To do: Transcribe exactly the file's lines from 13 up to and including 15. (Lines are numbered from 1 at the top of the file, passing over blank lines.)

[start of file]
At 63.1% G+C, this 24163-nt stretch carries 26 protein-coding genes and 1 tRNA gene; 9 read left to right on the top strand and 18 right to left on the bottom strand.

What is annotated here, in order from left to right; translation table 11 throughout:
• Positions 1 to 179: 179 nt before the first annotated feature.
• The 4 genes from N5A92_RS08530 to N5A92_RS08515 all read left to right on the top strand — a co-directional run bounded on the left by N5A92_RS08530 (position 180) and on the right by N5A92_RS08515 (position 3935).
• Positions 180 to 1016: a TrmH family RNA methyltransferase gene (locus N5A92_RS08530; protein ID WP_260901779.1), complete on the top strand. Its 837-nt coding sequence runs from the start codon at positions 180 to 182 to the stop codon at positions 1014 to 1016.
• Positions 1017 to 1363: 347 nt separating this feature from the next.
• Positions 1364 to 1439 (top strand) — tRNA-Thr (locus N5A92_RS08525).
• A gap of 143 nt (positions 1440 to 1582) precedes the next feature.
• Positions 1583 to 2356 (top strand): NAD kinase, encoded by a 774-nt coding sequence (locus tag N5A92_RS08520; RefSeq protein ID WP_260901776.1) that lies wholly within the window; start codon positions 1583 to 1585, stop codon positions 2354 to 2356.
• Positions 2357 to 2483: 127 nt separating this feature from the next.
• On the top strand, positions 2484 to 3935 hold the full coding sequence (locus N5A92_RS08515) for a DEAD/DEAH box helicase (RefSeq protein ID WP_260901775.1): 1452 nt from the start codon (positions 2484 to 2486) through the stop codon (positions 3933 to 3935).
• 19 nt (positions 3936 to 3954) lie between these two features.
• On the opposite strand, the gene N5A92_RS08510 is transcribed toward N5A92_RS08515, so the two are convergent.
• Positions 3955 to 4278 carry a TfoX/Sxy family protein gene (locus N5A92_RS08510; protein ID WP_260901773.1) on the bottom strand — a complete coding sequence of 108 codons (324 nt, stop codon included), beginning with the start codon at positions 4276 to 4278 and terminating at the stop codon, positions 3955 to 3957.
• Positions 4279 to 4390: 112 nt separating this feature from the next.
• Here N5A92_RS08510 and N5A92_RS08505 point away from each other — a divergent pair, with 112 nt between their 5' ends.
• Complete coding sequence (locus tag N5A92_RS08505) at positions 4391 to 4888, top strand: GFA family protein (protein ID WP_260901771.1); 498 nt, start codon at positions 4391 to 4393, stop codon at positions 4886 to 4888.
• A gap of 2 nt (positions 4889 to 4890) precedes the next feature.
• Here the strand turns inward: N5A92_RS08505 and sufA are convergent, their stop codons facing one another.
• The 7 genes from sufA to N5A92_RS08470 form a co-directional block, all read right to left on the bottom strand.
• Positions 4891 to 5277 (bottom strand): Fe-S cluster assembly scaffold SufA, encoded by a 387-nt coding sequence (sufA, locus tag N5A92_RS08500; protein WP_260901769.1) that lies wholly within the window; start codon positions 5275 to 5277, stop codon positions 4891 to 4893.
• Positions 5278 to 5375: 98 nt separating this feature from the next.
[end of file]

• On the opposite strand, the gene N5A92_RS08510 is transcribed toward N5A92_RS08515, so the two are convergent.
• Positions 3955 to 4278 carry a TfoX/Sxy family protein gene (locus N5A92_RS08510; protein ID WP_260901773.1) on the bottom strand — a complete coding sequence of 108 codons (324 nt, stop codon included), beginning with the start codon at positions 4276 to 4278 and terminating at the stop codon, positions 3955 to 3957.
• Positions 4279 to 4390: 112 nt separating this feature from the next.